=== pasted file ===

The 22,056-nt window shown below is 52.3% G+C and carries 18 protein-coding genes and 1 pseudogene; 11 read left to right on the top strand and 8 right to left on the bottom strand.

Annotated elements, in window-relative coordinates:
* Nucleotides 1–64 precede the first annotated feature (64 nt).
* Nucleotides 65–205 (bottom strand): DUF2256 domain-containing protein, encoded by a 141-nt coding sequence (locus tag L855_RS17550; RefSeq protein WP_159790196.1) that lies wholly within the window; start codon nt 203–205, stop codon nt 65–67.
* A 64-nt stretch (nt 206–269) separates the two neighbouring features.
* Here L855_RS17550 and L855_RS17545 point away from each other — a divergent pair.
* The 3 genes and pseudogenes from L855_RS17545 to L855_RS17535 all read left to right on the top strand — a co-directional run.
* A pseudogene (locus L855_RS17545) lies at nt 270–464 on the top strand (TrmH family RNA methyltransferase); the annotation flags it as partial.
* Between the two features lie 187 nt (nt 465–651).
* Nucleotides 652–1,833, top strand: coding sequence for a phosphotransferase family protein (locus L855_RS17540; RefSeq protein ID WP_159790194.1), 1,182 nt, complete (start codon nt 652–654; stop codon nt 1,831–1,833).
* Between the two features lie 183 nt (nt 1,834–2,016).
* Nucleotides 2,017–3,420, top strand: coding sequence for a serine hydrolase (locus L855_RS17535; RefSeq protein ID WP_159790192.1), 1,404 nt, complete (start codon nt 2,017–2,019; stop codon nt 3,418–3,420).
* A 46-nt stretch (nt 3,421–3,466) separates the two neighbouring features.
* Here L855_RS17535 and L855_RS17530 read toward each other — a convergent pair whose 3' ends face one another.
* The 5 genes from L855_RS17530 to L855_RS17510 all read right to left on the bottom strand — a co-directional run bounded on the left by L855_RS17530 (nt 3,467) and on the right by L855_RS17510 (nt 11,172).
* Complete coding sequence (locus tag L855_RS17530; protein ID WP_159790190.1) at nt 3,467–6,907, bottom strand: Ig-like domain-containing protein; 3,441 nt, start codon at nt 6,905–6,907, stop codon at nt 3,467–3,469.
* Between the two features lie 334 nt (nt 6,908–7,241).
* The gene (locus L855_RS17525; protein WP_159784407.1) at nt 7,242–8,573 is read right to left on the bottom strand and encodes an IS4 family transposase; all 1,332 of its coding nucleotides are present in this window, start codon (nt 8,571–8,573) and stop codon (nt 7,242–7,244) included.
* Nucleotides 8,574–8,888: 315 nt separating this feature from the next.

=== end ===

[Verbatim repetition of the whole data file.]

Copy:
The 22,056-nt window shown below is 52.3% G+C and carries 18 protein-coding genes and 1 pseudogene; 11 read left to right on the top strand and 8 right to left on the bottom strand.

Annotated elements, in window-relative coordinates:
* Nucleotides 1–64 precede the first annotated feature (64 nt).
* Nucleotides 65–205 (bottom strand): DUF2256 domain-containing protein, encoded by a 141-nt coding sequence (locus tag L855_RS17550; RefSeq protein WP_159790196.1) that lies wholly within the window; start codon nt 203–205, stop codon nt 65–67.
* A 64-nt stretch (nt 206–269) separates the two neighbouring features.
* Here L855_RS17550 and L855_RS17545 point away from each other — a divergent pair.
* The 3 genes and pseudogenes from L855_RS17545 to L855_RS17535 all read left to right on the top strand — a co-directional run.
* A pseudogene (locus L855_RS17545) lies at nt 270–464 on the top strand (TrmH family RNA methyltransferase); the annotation flags it as partial.
* Between the two features lie 187 nt (nt 465–651).
* Nucleotides 652–1,833, top strand: coding sequence for a phosphotransferase family protein (locus L855_RS17540; RefSeq protein ID WP_159790194.1), 1,182 nt, complete (start codon nt 652–654; stop codon nt 1,831–1,833).
* Between the two features lie 183 nt (nt 1,834–2,016).
* Nucleotides 2,017–3,420, top strand: coding sequence for a serine hydrolase (locus L855_RS17535; RefSeq protein ID WP_159790192.1), 1,404 nt, complete (start codon nt 2,017–2,019; stop codon nt 3,418–3,420).
* A 46-nt stretch (nt 3,421–3,466) separates the two neighbouring features.
* Here L855_RS17535 and L855_RS17530 read toward each other — a convergent pair whose 3' ends face one another.
* The 5 genes from L855_RS17530 to L855_RS17510 all read right to left on the bottom strand — a co-directional run bounded on the left by L855_RS17530 (nt 3,467) and on the right by L855_RS17510 (nt 11,172).
* Complete coding sequence (locus tag L855_RS17530; protein ID WP_159790190.1) at nt 3,467–6,907, bottom strand: Ig-like domain-containing protein; 3,441 nt, start codon at nt 6,905–6,907, stop codon at nt 3,467–3,469.
* Between the two features lie 334 nt (nt 6,908–7,241).
* The gene (locus L855_RS17525; protein WP_159784407.1) at nt 7,242–8,573 is read right to left on the bottom strand and encodes an IS4 family transposase; all 1,332 of its coding nucleotides are present in this window, start codon (nt 8,571–8,573) and stop codon (nt 7,242–7,244) included.
* Nucleotides 8,574–8,888: 315 nt separating this feature from the next.